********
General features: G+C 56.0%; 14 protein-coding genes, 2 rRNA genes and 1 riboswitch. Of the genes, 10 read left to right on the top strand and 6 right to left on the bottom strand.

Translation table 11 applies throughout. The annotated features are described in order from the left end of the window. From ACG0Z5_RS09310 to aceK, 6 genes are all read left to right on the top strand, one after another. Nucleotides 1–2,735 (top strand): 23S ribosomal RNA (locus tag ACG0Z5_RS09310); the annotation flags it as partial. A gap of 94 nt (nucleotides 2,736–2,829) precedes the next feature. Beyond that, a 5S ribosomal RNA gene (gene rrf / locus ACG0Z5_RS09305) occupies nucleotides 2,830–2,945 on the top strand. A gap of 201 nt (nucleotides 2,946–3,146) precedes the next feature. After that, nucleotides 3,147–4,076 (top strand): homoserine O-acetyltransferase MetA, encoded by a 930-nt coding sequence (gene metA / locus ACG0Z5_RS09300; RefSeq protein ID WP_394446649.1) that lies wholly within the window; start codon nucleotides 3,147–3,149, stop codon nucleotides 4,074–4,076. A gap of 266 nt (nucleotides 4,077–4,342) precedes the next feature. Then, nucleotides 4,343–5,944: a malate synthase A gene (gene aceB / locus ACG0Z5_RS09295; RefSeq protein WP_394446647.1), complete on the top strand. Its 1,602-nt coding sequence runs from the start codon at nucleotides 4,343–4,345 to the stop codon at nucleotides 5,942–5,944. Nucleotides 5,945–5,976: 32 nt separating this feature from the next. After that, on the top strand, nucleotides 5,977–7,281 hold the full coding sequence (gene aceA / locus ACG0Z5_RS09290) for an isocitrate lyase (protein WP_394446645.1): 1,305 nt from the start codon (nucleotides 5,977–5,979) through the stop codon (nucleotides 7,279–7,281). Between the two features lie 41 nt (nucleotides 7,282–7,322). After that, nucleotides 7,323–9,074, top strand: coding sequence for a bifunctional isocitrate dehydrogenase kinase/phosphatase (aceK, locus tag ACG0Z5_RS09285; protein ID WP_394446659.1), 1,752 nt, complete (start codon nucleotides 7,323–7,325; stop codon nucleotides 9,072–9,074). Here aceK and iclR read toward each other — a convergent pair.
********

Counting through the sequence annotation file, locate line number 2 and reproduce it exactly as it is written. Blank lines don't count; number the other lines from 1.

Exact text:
Translation table 11 applies throughout. The annotated features are described in order from the left end of the window. From ACG0Z5_RS09310 to aceK, 6 genes are all read left to right on the top strand, one after another. Nucleotides 1–2,735 (top strand): 23S ribosomal RNA (locus tag ACG0Z5_RS09310); the annotation flags it as partial. A gap of 94 nt (nucleotides 2,736–2,829) precedes the next feature. Beyond that, a 5S ribosomal RNA gene (gene rrf / locus ACG0Z5_RS09305) occupies nucleotides 2,830–2,945 on the top strand. A gap of 201 nt (nucleotides 2,946–3,146) precedes the next feature. After that, nucleotides 3,147–4,076 (top strand): homoserine O-acetyltransferase MetA, encoded by a 930-nt coding sequence (gene metA / locus ACG0Z5_RS09300; RefSeq protein ID WP_394446649.1) that lies wholly within the window; start codon nucleotides 3,147–3,149, stop codon nucleotides 4,074–4,076. A gap of 266 nt (nucleotides 4,077–4,342) precedes the next feature. Then, nucleotides 4,343–5,944: a malate synthase A gene (gene aceB / locus ACG0Z5_RS09295; RefSeq protein WP_394446647.1), complete on the top strand. Its 1,602-nt coding sequence runs from the start codon at nucleotides 4,343–4,345 to the stop codon at nucleotides 5,942–5,944. Nucleotides 5,945–5,976: 32 nt separating this feature from the next. After that, on the top strand, nucleotides 5,977–7,281 hold the full coding sequence (gene aceA / locus ACG0Z5_RS09290) for an isocitrate lyase (protein WP_394446645.1): 1,305 nt from the start codon (nucleotides 5,977–5,979) through the stop codon (nucleotides 7,279–7,281). Between the two features lie 41 nt (nucleotides 7,282–7,322). After that, nucleotides 7,323–9,074, top strand: coding sequence for a bifunctional isocitrate dehydrogenase kinase/phosphatase (aceK, locus tag ACG0Z5_RS09285; protein ID WP_394446659.1), 1,752 nt, complete (start codon nucleotides 7,323–7,325; stop codon nucleotides 9,072–9,074). Here aceK and iclR read toward each other — a convergent pair.